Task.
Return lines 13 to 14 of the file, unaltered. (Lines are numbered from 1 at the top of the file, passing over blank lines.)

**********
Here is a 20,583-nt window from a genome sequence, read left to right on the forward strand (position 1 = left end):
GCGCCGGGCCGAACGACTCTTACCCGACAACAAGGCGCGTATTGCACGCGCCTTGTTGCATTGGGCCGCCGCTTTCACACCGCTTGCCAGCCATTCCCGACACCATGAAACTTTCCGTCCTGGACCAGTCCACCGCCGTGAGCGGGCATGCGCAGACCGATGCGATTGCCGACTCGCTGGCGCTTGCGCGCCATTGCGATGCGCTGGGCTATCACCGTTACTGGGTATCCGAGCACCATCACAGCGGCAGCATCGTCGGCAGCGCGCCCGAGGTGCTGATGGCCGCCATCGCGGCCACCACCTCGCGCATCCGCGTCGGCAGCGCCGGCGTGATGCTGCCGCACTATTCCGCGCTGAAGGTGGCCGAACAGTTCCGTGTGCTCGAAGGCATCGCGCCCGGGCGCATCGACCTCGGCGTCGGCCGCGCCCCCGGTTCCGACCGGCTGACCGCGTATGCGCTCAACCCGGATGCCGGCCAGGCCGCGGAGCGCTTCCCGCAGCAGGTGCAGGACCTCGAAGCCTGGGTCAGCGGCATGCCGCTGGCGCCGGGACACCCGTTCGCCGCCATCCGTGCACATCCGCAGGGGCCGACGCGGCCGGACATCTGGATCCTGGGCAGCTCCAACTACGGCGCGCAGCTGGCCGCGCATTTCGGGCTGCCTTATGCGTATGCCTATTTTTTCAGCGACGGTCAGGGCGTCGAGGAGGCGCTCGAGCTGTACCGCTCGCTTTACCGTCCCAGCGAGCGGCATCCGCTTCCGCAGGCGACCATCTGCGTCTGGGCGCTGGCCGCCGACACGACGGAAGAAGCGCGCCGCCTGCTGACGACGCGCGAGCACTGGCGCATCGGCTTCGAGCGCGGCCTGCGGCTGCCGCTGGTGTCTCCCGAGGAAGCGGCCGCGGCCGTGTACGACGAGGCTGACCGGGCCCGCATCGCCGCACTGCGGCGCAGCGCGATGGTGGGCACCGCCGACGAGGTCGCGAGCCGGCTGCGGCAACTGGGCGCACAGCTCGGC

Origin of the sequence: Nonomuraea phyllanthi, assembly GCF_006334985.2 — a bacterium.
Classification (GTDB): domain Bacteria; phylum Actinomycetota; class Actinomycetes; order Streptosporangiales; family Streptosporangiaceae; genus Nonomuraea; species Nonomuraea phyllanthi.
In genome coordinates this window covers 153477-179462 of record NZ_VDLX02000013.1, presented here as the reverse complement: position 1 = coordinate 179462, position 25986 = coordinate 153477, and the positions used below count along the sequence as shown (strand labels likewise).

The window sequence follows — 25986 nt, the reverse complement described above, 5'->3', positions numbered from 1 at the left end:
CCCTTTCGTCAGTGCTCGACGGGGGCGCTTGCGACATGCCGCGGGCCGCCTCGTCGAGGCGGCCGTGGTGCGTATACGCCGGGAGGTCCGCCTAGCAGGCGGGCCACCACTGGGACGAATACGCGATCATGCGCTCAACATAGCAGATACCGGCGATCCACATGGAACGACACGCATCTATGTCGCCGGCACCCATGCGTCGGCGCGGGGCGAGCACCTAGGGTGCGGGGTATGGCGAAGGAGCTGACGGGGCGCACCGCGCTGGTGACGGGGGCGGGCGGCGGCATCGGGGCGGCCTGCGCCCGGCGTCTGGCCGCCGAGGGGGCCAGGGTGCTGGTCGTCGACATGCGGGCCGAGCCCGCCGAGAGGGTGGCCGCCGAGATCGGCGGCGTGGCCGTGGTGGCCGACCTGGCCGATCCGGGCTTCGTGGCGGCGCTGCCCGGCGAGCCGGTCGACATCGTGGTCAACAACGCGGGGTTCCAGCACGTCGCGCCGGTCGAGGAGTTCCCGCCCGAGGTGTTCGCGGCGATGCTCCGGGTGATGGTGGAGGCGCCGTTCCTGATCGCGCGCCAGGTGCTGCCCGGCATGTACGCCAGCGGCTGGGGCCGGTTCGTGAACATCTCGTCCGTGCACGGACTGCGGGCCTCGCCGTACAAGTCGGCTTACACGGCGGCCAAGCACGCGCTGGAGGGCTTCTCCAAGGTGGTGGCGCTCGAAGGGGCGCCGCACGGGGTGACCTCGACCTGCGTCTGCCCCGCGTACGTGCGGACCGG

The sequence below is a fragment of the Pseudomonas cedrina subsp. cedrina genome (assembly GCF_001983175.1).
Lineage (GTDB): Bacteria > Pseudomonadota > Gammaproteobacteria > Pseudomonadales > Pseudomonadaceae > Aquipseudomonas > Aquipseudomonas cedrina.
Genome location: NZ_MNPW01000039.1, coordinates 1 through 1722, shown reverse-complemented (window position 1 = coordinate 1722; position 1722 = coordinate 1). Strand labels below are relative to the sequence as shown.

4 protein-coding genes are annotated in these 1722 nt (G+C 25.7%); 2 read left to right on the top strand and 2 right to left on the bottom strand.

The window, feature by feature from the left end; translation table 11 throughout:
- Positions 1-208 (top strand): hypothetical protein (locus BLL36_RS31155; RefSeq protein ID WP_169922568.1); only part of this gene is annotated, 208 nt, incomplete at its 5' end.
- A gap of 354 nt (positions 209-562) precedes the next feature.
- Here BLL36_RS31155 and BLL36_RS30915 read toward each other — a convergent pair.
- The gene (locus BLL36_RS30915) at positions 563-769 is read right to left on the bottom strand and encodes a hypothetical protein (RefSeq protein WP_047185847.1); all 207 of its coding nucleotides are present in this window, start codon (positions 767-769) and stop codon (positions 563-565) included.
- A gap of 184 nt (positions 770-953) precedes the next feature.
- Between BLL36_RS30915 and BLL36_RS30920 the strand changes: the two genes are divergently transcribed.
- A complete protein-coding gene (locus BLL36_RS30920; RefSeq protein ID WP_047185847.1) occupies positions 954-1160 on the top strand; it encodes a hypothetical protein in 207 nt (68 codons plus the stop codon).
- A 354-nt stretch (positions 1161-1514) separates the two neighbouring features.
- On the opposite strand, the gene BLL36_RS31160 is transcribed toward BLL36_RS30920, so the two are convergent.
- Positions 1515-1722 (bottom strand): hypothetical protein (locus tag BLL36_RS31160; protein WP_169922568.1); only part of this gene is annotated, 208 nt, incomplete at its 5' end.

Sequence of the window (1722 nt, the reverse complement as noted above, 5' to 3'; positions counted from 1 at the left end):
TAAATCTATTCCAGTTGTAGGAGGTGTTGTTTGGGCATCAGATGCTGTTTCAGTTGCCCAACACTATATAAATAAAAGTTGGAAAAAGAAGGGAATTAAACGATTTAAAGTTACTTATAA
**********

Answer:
- Positions 1-208 (top strand): hypothetical protein (locus BLL36_RS31155; RefSeq protein ID WP_169922568.1); only part of this gene is annotated, 208 nt, incomplete at its 5' end.
- A gap of 354 nt (positions 209-562) precedes the next feature.